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Bacon v. Bacon

New Jersey Supreme Court


Decided: January 2, 1951.

MARY G. BACON, INDIVIDUALLY AND TRADING AS BACON & GRAHAM, PLAINTIFF-APPELLANT AND CROSS-RESPONDENT,
v.
JACOB D. BACON, DEFENDANT-RESPONDENT AND CROSS-APPELLANT

On certification to the Superior Court, Appellate Division, granted to both parties.

For affirmance -- Justices Case, Oliphant, Wachenfeld, Burling and Ackerson. For reversal -- Chief Justice Vanderbilt, and Justice Heher. The opinion of the court was delivered by Case, J.

Case

[6 NJ Page 119]

The litigation is between wife and husband. It concerns a paper and twine business conducted under the name of Bacon & Graham, and, on the counterclaim, title to real estate.

The wife, Mary G. Bacon, filed a complaint in the former Court of Chancery alleging that she was the owner of the business and that her husband, Jacob D. Bacon, the defendant, was employed by her as a salesman and was seeking to seize the business as his own. The complaint prayed for restraint. The husband answered denying the wife's allegations. By way of counterclaim he asserted that he was an equal partner in the business and asked a dissolution of the partnership and an accounting; and as a further cause of action he alleged that a house, title to which was taken in the name of the wife, had been purchased with funds supplied by him under an agreement that he was to receive a one-half interest as tenant by the entirety, and he sought a judgment decreeing that the wife held title to one-half of the entire premises in trust for him and that she be directed to convey the same to the two of them as tenants by the entirety.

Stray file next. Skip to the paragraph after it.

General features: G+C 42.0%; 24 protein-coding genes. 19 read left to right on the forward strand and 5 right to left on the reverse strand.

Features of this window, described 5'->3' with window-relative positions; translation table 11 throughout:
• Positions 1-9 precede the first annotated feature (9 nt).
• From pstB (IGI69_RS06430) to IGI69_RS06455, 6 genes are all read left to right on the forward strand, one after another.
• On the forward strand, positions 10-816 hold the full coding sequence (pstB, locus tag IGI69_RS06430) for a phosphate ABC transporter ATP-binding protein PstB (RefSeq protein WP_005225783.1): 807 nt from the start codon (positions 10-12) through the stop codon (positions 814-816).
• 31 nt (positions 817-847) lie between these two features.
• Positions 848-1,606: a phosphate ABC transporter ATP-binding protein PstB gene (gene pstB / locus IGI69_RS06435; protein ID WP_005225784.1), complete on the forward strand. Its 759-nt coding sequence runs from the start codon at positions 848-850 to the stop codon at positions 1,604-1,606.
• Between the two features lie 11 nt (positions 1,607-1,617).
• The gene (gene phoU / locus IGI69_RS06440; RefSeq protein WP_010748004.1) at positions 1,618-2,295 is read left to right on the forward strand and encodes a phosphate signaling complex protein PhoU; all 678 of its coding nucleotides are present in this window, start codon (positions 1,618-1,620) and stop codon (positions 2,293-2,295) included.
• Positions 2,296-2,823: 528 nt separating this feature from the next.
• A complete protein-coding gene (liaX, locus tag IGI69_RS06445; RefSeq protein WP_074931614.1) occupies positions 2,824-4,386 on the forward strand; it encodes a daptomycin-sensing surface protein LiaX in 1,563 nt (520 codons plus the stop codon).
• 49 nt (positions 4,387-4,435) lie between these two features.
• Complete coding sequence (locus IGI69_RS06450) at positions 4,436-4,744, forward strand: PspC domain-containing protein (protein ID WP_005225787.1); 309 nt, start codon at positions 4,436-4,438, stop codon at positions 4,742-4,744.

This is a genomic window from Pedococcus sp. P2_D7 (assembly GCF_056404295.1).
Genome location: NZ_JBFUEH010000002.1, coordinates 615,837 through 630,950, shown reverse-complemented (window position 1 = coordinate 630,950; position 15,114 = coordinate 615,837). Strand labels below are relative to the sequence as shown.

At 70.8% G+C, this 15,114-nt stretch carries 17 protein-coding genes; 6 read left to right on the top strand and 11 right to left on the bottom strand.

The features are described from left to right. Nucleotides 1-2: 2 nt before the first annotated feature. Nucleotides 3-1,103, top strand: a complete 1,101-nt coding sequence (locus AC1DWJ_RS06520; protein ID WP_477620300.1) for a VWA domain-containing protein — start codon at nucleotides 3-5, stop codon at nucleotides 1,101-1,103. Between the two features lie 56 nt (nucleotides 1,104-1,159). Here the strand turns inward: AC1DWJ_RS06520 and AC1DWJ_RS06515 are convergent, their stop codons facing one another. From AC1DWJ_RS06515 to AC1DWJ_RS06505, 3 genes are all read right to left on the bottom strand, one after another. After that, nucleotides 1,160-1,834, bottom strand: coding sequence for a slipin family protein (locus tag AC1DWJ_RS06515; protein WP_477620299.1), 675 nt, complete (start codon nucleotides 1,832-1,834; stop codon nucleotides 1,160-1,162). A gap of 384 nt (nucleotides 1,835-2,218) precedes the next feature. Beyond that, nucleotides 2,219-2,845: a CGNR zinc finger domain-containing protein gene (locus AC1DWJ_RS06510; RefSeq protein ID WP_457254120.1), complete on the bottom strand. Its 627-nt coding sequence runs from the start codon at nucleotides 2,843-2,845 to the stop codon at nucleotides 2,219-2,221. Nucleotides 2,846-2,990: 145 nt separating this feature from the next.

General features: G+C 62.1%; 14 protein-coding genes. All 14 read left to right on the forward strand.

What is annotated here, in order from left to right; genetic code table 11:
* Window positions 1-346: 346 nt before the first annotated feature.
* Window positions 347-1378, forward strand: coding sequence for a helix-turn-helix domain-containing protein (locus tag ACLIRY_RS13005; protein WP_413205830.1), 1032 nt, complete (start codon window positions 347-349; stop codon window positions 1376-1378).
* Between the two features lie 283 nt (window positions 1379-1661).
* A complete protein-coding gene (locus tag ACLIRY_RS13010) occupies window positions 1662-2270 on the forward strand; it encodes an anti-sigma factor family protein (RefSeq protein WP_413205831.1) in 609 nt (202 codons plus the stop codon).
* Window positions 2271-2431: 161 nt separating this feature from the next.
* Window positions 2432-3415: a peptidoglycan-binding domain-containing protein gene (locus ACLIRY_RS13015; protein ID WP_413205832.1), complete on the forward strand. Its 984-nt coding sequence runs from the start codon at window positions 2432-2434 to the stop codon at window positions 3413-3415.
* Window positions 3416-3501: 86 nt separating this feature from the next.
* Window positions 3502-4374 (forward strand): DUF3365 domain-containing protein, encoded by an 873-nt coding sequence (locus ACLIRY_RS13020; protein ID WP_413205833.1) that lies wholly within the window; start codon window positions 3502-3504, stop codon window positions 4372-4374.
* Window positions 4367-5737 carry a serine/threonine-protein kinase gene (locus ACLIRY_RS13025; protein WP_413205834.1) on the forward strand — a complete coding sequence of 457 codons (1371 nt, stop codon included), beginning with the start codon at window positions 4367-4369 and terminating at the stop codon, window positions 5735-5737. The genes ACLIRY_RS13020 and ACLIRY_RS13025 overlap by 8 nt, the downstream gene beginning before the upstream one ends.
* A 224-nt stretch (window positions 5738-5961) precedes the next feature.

The case was referred to then Vice-Chancellor Lewis who had taken several days' testimony on final hearing when the change in the court system was effected and he was retired. Thereafter, at the request of the parties, the matter was referred to him as special master so that he might conclude the hearings. In due course he filed a report, which concluded that Bacon & Graham was a partnership business owned equally by Jacob D. Bacon and Mary G. Bacon, his wife,

[6 NJ Page 120]

that the plaintiff should account for the defendant's interest in the partnership and for the profits and losses up to and including the date of the report, and that the real estate standing in the name of Mary G. Bacon should be transferred to Mary G. Bacon and Jacob D. Bacon as tenants by the entirety. Objections were filed and were argued before Judge Grimshaw whose findings, reported in 8 N.J. Super. 418, agreed with the conclusion of the master that there was a partnership and that there should be an accounting but decided that the partnership terminated on March 5, 1946, and that the accounting should be as of that time, and, further, that the money with which the real estate was purchased came from the account of Bacon & Graham and that as the account was the joint property of the parties the husband had contributed one-half of the purchase price, but because the title was taken in the name of the wife there was a presumption of gift without convincing proof of a contrary intent and that transfer of title should not be ordered.